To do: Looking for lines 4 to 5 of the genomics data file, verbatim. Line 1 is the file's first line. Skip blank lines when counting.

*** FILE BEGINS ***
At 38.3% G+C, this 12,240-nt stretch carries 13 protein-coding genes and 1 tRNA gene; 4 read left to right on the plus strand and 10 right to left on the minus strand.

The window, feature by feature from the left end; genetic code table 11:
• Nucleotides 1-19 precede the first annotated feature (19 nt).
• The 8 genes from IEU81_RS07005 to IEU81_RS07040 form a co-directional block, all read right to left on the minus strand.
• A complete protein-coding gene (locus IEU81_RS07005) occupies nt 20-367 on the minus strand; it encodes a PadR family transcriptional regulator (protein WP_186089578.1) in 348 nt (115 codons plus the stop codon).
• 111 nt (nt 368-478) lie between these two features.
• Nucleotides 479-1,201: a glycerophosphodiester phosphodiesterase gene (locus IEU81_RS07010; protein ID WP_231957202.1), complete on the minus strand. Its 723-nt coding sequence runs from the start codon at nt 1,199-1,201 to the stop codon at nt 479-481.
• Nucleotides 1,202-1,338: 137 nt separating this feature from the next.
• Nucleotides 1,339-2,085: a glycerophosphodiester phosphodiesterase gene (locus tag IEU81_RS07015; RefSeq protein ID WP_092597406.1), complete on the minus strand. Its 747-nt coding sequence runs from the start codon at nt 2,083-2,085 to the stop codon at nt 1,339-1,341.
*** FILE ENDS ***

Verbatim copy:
• The 8 genes from IEU81_RS07005 to IEU81_RS07040 form a co-directional block, all read right to left on the minus strand.
• A complete protein-coding gene (locus IEU81_RS07005) occupies nt 20-367 on the minus strand; it encodes a PadR family transcriptional regulator (protein WP_186089578.1) in 348 nt (115 codons plus the stop codon).